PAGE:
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Updating an application

There are two ways to update an MBL application:

MBL provides a wrapper around the Device Management firmware update service and manifest tool. This means you can use the same file type (tar, containing the ipk) for both processes, allowing you to pick the update method independently of your packaging process. It also means that any file that MBL CLI manages to update, the manifest tool should also be able to update, so you can use MBL CLI as a proxy for testing on Device Management.

Using MBL CLI

To install or update an application:

  1. Prepare a tar file containing an OPKG package (.ipk file), as explained in the manifest tool section above

  2. Transfer an application update tar file to the /scratch partition on the device:

    $ mbl-cli put <application update payload> <destination on device under the /scratch partition> [address]
    

    For example, if payload.tar is the payload name for an application update, and 169.254.111.222 is a link-local IPv4 address on the device:

    $ mbl-cli -a 169.254.111.222 put payload.tar /scratch
    
  3. Use the MBL CLI shell command to get shell access on the device:

    $ mbl-cli [-a address] shell
    

    For example:

    $ mbl-cli -a 169.254.111.222 shell
    
  4. Run mbl-firmware-update-manager with the --skip-reboot parameter.

    $ mbl-firmware-update-manager -i /path/to/payload.tar --skip-reboot
    

    The application is installed.

  5. The application starts automatically, without a device reboot.

We recommend deleting the old tar files from the scratch partition after updates finish.

Using the manifest tool

  1. Create an update payload file: Make a tar file containing the .ipk files for the applications to update.

    Note that the .ipk files must be in the .tar's root directory, not a subdirectory (we use -C in the tar command to specify a directory where the package is).

    For example, to create an update payload file at /tmp/payload.tar containing an .ipk file with the path /home/user01/my_app.ipk, run:

    user01@dev-machine:~$ tar -cf /tmp/payload.tar -C /home/user01  my_app.ipk
    
  2. Find the device ID in the mbl-cloud-client log file at /var/log/mbl-cloud-client.log, using the following command on the device's console:

    root@mbed-linux-os-1234:~# grep -i 'device id' /var/log/mbl-cloud-client.log  
    

    If you only have one registered device, or if each devices has a been assigned a descriptive name in Portal, you can go to Device Management Portal > Device Directory to find the device ID.

  3. Change the current working directory to the directory where the manifest tool was initialized. You initialized the manifest tool when you created the update_default_resources.c file.

  4. Run the following command:

    user01@dev-machine:manifests$ manifest-tool update device --device-id <device-id> --payload <payload-file> --api-key <api-key>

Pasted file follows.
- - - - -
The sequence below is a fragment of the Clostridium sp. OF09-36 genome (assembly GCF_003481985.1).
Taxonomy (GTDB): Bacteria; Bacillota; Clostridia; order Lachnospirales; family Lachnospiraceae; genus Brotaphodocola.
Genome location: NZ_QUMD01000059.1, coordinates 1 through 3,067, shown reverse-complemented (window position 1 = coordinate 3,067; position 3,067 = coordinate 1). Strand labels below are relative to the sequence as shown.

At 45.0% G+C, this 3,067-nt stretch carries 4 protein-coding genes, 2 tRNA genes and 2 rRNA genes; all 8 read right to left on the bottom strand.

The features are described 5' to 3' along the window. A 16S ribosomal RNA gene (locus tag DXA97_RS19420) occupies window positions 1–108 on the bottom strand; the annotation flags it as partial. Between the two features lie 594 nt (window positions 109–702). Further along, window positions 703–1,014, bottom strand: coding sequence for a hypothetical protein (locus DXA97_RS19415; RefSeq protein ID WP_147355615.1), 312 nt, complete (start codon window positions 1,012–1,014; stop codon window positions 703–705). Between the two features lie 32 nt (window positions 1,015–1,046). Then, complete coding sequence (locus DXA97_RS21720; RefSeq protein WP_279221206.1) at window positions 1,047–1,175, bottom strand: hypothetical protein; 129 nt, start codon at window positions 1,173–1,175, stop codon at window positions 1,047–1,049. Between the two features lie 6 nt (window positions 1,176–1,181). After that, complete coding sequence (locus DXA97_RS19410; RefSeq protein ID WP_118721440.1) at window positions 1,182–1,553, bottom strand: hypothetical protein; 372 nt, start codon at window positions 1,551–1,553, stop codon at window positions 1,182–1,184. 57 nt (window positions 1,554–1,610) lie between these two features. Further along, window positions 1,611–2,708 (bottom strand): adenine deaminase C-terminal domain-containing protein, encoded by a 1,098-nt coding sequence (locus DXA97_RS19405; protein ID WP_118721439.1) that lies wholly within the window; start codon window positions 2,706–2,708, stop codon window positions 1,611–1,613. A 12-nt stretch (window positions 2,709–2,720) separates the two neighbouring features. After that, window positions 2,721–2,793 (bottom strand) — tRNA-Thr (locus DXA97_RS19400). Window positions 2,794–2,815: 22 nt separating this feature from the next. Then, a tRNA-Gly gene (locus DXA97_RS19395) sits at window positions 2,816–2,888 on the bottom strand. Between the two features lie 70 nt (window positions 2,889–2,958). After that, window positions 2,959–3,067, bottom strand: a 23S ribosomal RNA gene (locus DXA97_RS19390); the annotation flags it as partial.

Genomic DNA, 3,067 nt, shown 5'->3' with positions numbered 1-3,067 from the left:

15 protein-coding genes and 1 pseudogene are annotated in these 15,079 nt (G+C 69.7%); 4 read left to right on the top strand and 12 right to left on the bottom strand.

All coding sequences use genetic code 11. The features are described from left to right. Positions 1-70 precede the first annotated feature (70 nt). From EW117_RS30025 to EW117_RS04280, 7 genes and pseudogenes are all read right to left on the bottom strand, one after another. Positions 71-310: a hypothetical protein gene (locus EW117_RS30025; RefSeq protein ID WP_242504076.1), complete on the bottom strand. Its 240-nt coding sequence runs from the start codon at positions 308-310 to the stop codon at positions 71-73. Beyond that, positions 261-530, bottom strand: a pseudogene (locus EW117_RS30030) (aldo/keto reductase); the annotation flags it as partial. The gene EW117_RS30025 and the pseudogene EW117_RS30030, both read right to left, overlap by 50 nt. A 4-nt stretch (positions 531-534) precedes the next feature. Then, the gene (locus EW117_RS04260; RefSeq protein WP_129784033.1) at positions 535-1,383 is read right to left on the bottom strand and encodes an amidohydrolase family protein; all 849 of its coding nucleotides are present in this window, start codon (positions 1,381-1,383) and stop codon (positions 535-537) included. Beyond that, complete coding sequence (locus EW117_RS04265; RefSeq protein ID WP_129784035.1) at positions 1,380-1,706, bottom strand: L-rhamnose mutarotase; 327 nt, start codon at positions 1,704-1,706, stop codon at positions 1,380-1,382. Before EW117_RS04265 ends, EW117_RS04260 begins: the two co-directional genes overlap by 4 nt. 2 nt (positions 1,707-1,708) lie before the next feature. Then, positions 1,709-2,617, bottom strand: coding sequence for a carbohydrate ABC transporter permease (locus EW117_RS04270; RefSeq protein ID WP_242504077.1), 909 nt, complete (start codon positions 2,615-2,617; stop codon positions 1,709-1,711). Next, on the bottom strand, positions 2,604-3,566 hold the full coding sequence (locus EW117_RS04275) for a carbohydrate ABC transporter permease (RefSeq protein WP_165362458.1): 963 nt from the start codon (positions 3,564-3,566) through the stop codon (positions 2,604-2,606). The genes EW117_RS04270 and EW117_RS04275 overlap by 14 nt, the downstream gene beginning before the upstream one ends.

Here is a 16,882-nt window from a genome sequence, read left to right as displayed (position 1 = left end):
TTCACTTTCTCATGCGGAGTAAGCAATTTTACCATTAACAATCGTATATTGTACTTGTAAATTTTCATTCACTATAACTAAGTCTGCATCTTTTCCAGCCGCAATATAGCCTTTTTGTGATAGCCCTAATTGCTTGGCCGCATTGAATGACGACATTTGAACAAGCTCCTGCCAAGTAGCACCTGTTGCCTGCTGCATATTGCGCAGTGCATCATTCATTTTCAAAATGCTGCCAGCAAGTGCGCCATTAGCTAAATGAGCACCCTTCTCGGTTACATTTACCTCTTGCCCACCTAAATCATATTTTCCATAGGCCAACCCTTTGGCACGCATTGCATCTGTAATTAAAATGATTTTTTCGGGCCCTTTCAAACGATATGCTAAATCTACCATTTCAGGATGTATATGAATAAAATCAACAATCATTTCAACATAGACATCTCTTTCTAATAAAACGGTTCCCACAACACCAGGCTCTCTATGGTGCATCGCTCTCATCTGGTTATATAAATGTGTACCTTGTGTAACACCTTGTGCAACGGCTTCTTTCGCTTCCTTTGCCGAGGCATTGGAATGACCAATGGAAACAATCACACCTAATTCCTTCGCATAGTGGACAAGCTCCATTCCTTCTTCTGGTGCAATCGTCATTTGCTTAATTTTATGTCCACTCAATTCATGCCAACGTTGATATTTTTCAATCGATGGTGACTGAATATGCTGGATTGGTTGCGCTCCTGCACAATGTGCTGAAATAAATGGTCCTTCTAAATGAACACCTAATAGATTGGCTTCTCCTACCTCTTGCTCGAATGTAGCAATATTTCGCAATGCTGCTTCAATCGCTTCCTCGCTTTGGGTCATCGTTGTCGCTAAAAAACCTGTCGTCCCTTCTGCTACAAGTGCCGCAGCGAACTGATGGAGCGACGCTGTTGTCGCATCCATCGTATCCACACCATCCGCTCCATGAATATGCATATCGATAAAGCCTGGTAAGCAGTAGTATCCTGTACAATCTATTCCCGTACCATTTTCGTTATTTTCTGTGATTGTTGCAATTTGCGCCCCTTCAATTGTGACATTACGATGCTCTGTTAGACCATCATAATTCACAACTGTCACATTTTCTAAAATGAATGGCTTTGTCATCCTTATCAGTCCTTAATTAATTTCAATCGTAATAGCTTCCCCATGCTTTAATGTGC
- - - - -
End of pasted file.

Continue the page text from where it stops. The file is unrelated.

Where:

    • <device-id> is the device ID.
    • <payload-file> is the update payload (.tar file).
    • <api-key> is the Pelion API key you generated as a prerequisite.

    For a root file system update, the process can take a long time, depending on your file size and network bandwidth.

The system does not reboot after an application update.

Identifying the running applications

You can use runc list to list all the active applications and their status.

  1. The first steps of an application update include stopping and terminating a running instance of the application (if one exists).

    If you perform runc list when the application is stopped, you will see:

    root@mbed-linux-os-1234:/home/app# runc list
    ID                        PID         STATUS      BUNDLE                                CREATED                          OWNER
    user-sample-app-package   0           stopped     /home/app/user-sample-app-package/0   2018-12-07T08:23:36.742467741Z   root
    

    If you perform runc list when the application is terminated, the application will not appear on the list.

  2. When the application is installed or updated, it starts automatically.

    If you perform runc list for a running application, you will see:

    root@mbed-linux-os-1234:/home/app# runc list
    ID                        PID         STATUS      BUNDLE                                CREATED                          OWNER
    user-sample-app-package   3654        running     /home/app/user-sample-app-package/0   2018-12-07T08:23:36.742467741Z   root
    

    Note: The Hello World application runs for about 20 seconds. When it finishes, it once again appears as stopped.

Monitoring progress

  • You can monitor the update payload download progress by tailing the mbl-cloud-client log file:

    root@mbed-linux-os-1234:~# tail -f /var/log/mbl-cloud-client.log
    
  • You can monitor the update payload installation progress by tailing:

    • /var/log/arm_update_activate.log: for messages about the overall progress of the installation, and messages specific to rootfs updates.
    • /var/log/mbl-app-update-manager-daemon.log: for messages about application updates.
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